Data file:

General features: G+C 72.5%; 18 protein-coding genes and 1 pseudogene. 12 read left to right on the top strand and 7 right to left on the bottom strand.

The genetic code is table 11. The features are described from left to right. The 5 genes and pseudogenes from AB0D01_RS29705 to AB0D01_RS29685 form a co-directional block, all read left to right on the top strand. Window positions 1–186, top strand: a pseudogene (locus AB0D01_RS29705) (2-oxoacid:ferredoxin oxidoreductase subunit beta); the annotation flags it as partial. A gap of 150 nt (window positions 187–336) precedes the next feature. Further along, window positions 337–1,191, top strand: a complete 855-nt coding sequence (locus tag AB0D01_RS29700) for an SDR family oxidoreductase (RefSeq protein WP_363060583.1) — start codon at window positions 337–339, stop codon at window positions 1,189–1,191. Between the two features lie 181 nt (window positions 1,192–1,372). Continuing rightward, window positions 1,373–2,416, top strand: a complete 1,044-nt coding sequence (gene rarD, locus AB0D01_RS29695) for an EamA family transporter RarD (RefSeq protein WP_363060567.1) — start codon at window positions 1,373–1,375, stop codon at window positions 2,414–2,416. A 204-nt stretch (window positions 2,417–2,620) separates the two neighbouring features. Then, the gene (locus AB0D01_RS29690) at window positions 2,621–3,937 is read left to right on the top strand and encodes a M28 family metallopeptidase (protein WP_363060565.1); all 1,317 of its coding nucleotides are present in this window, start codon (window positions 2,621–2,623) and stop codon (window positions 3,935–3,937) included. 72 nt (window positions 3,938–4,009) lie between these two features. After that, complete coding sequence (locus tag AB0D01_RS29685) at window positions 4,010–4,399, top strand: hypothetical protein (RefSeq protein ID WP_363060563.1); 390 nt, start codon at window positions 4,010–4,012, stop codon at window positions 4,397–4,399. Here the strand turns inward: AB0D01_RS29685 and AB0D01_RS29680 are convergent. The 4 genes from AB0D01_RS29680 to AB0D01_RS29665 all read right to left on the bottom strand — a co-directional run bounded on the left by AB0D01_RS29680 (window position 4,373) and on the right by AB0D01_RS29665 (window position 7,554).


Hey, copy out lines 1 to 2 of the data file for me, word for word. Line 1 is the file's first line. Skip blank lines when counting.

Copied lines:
General features: G+C 72.5%; 18 protein-coding genes and 1 pseudogene. 12 read left to right on the top strand and 7 right to left on the bottom strand.

The genetic code is table 11. The features are described from left to right. The 5 genes and pseudogenes from AB0D01_RS29705 to AB0D01_RS29685 form a co-directional block, all read left to right on the top strand. Window positions 1–186, top strand: a pseudogene (locus AB0D01_RS29705) (2-oxoacid:ferredoxin oxidoreductase subunit beta); the annotation flags it as partial. A gap of 150 nt (window positions 187–336) precedes the next feature. Further along, window positions 337–1,191, top strand: a complete 855-nt coding sequence (locus tag AB0D01_RS29700) for an SDR family oxidoreductase (RefSeq protein WP_363060583.1) — start codon at window positions 337–339, stop codon at window positions 1,189–1,191. Between the two features lie 181 nt (window positions 1,192–1,372). Continuing rightward, window positions 1,373–2,416, top strand: a complete 1,044-nt coding sequence (gene rarD, locus AB0D01_RS29695) for an EamA family transporter RarD (RefSeq protein WP_363060567.1) — start codon at window positions 1,373–1,375, stop codon at window positions 2,414–2,416. A 204-nt stretch (window positions 2,417–2,620) separates the two neighbouring features. Then, the gene (locus AB0D01_RS29690) at window positions 2,621–3,937 is read left to right on the top strand and encodes a M28 family metallopeptidase (protein WP_363060565.1); all 1,317 of its coding nucleotides are present in this window, start codon (window positions 2,621–2,623) and stop codon (window positions 3,935–3,937) included. 72 nt (window positions 3,938–4,009) lie between these two features. After that, complete coding sequence (locus tag AB0D01_RS29685) at window positions 4,010–4,399, top strand: hypothetical protein (RefSeq protein ID WP_363060563.1); 390 nt, start codon at window positions 4,010–4,012, stop codon at window positions 4,397–4,399. Here the strand turns inward: AB0D01_RS29685 and AB0D01_RS29680 are convergent. The 4 genes from AB0D01_RS29680 to AB0D01_RS29665 all read right to left on the bottom strand — a co-directional run bounded on the left by AB0D01_RS29680 (window position 4,373) and on the right by AB0D01_RS29665 (window position 7,554).